The health care provider who communicates effectively with his/her patient is less likely to produce the kind of surprise that sparks most lawsuits. A patient is inclined to forgive mistakes made by someone who clearly demonstrates an earnest concern for their well-being.
In addition to effective verbal communication with the patient, the physician must also document effectively. What the physician communicates into the medical records will stand as testimony if his/her actions are later contested.
Medical treatment is what the physician does for a disease. Medical care is what the physician does for the patient. A major step toward the prevention of malpractice suits begins with the realization that a patient expects care, not just treatment…and care requires communication.
The information disclosed to a physician during the course of the relationship between the patient and the physician should be held confidential to the greatest extent possible. The physician should never reveal confidential communications or records without the express consent of the patient. Confidentiality is a term we usually use to express protection of information or records but it means so much more.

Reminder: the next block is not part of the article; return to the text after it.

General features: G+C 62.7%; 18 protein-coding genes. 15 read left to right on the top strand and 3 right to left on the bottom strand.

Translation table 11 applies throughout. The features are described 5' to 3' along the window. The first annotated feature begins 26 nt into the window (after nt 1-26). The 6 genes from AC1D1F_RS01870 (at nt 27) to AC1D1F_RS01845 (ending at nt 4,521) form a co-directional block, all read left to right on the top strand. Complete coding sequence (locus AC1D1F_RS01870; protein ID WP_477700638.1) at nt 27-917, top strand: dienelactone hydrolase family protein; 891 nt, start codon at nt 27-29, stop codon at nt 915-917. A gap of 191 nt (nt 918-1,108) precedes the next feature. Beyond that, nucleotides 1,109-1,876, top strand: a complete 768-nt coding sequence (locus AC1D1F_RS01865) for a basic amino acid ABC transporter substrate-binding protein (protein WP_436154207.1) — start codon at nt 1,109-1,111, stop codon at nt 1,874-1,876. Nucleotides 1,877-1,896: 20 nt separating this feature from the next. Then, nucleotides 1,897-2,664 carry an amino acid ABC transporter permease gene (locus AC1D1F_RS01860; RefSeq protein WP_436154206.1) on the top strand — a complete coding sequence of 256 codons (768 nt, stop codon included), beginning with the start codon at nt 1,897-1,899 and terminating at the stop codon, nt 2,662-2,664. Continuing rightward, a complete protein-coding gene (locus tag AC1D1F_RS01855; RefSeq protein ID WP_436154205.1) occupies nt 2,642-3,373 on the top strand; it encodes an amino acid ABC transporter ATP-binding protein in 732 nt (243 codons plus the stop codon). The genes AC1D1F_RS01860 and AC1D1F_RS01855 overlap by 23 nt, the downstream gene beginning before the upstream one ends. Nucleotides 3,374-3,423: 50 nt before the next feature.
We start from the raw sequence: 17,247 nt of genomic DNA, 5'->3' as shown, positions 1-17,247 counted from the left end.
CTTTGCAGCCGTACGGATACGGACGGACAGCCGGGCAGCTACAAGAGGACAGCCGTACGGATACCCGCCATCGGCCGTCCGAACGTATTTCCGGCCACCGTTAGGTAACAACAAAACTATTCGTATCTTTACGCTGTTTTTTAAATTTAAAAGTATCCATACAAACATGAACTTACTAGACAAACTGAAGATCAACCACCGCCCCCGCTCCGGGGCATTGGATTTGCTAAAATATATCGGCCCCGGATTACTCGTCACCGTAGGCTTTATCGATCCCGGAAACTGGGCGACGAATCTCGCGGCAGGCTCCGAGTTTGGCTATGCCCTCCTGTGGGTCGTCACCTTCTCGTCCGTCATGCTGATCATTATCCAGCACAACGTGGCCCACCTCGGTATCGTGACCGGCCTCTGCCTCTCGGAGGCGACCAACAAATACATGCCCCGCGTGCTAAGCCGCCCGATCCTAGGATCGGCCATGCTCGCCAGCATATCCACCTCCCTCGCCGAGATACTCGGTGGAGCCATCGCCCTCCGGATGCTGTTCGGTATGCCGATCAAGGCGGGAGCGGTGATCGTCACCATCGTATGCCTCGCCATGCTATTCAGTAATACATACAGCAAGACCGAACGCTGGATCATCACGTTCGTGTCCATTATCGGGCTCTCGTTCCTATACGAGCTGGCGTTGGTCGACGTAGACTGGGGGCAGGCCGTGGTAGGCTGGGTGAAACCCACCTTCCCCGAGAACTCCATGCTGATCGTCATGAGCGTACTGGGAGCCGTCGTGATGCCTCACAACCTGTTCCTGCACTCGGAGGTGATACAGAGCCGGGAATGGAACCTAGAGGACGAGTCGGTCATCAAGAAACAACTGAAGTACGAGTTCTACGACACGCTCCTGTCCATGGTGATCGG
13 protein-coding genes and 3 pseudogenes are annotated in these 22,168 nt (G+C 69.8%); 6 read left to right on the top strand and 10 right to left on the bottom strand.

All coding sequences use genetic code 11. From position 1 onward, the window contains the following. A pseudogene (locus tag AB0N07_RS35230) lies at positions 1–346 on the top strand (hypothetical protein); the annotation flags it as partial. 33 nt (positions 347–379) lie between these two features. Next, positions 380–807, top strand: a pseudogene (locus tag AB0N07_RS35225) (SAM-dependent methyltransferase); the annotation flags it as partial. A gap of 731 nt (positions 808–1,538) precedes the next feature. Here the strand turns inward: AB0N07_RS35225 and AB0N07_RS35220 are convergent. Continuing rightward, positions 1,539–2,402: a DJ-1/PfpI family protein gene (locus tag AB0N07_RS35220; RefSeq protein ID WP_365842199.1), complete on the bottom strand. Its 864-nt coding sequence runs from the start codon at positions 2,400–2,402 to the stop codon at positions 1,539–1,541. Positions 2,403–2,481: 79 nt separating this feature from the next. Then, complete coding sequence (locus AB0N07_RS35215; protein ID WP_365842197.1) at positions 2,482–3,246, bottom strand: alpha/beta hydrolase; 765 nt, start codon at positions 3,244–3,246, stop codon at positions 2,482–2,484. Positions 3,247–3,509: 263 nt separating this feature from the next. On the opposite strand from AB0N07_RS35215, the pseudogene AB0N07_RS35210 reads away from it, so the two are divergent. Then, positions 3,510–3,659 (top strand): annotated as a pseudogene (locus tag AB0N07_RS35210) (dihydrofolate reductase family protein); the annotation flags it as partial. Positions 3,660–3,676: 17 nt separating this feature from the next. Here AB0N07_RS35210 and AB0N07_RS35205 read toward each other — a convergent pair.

Examinations must be humane, discreet, reasonable, and decent, exposing only the body parts under examination. Access to a patient’s body or medical information must be limited to the primary health care team involved in the care and treatment of the patient. This information or access may be granted to others, such as consultants, medical students, and chaplains, with the patient’s express consent.
Practices such as examining patients in the presence of unidentified students and others and/or discussing the care and treatment of a patient with parties not directly involved in the care and treatment of the patient should not be permitted unless the patient has been informed and consent obtained.